Pain and Glory – Movie Review

Across three-decades of filmmaking, Pedro Almodóvar has become a clear auteur, his distinctive romantic whimsy carries such weight that the tagline “a film by Almodóvar” conveys more brand than vision. The filmmaker’s new film, Pain and Glory, is his best and most personal film in years and brings him back to mortal terrain. A grounded melancholic rumination on aging and artistic intent steeped in some of the aging director’s own experiences. Pain and Glory stars an exceptionally world-weary Antonio Banderas, his faced coated in a salt-and-pepper stubble beard and topped with an unruly spiky mop of a hair due, as an acclaimed director wrestling with his past and present. The actor looks so much like his long-time collaborator that Pain and Glory may well be deemed “a film about Almodóvar.” And yet the filmmaker has claimed much of Pain and Glory has been fictionalized including the details of the character’s upbringing, a drug-fueled plot line and the romantic history that the character wrestles with throughout this poignant little movie.

But no matter that, Pain and Glory has the emotional resonance of an artist coming to terms with the intimate nature of his work, and in the pantheon of the films-about-filmmaking or the creative process genre, it’s a model example of the form — nearly a bittersweet 8 1/2 centered on the quest of an artist in search of his own tale. Still, you don’t call him Pedro: Banderas is playing Salvador Mallo, a veteran Spanish filmmaker who was contended with a lifetime of discomfort. As he explains in an early voiceover set to lively medical animations (the only time where the movie veers to overindulging), the poor middle-aged figure suffers from ailments of all kinds: muscle aches, joint pains, spinal problems, tinnitus, anxiety and depression. Yet all of these struggles have drove his passionate artistry, at least until a recent dry spell, which leads him to contemplate his past. Early on, the only chapter of Salvador’s life he seems intent on revisiting is one of his early films called “Sabor” that led him to have a falling out with leading man Alberto Crespo (Asier Exeandia) with whom he had creative differences with. But when a local theater invites him to participate in a Q&A for a repertory screening of “Sabor,” Salvador decides to track down Alberto and invite him along. But it’s during the pair’s reunion that Salvador also decides to give heroin a try.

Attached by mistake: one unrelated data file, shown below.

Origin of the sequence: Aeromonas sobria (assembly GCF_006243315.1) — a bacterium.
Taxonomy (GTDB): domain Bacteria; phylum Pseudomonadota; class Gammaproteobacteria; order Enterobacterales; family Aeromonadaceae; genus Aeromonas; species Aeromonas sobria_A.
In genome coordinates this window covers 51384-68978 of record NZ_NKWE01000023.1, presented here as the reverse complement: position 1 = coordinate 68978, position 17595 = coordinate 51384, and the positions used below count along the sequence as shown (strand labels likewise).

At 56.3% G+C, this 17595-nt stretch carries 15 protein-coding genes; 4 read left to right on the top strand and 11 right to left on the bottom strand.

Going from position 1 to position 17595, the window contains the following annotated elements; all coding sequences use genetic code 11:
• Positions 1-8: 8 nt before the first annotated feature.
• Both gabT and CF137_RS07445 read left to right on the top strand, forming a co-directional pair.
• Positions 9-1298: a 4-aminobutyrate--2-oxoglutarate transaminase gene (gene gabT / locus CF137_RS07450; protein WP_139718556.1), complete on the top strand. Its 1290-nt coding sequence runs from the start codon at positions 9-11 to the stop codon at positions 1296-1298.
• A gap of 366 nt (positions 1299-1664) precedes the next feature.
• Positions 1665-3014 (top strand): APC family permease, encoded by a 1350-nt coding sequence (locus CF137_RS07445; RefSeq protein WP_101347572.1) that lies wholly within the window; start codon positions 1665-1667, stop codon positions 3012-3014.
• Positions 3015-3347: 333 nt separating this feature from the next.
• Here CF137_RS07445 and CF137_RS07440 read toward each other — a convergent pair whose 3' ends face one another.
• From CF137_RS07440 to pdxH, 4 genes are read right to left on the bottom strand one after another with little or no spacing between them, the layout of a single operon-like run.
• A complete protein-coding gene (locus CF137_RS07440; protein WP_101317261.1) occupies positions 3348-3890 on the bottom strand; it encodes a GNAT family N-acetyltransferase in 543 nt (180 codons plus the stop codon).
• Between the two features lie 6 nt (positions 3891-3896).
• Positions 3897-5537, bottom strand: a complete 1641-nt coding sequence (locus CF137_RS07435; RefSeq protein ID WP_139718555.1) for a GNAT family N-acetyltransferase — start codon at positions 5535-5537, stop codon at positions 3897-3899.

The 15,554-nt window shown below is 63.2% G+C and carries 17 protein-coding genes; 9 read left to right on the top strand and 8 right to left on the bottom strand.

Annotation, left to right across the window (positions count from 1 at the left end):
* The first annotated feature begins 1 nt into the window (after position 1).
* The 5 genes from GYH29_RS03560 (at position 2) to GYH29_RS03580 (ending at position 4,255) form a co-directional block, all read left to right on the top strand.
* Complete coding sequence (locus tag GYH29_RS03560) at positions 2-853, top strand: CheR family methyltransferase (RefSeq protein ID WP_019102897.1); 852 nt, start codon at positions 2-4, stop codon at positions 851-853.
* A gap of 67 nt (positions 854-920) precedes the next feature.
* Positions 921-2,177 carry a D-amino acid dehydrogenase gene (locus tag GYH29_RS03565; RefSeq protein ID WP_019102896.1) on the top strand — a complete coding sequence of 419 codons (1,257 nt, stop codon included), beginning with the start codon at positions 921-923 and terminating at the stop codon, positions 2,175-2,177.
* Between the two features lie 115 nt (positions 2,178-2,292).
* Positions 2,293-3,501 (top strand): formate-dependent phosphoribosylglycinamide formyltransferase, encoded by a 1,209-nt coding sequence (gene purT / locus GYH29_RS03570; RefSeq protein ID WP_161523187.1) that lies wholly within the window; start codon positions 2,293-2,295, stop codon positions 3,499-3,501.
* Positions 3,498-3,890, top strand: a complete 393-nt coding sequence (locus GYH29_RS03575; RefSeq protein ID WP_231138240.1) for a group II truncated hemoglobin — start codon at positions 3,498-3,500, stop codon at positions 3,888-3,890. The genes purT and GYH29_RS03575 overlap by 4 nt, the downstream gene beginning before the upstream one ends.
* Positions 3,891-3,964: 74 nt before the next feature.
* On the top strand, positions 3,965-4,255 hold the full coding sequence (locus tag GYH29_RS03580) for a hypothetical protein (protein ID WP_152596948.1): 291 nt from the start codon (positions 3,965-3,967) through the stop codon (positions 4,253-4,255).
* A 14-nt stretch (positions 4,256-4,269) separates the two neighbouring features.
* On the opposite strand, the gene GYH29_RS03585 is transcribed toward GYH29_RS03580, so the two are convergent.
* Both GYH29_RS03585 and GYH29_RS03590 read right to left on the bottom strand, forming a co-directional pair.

Image via Sony Pictures Classics

Before long, Salvador is trying heroin all the time: buying it on the street, whipping it out whenever his pain kicks in, and using it to contemplate another difficult chapter from his earlier life. While Salvador’s on-and-off relationship with Alberto revisits their old wounds with some humor, Alberto grows curious by the possibility of a new Salvador Mallo project after all these years, and whether it could provide a creative outlet for the struggling actor as well. The movie often hovers in the intrigue of Salvador’s psychological duress, and traces it back to his childhood with flashbacks mixed throughout the plot. It’s here where we see a young Salvador (Asier Flores) experiencing a peculiar childhood in a village of Valencia in the 1960s, where his frugal father sets up the family home in a cramped white cave along with other working-class migrants. His mother (a delicate Penelope Cruz) provides gentle guidance for her gifted son, watching in awe as his literary skills take shape — and later cringing when he turns against the church. These sequences only reveal their function with time, building to a brilliant final reveal in the movie’s closing moments. Until then, they provide more details to the plot than any voiceover could, explaining the evolution of Salvador’s sexuality and the shadow of religious guilt that still hangs over him in the present.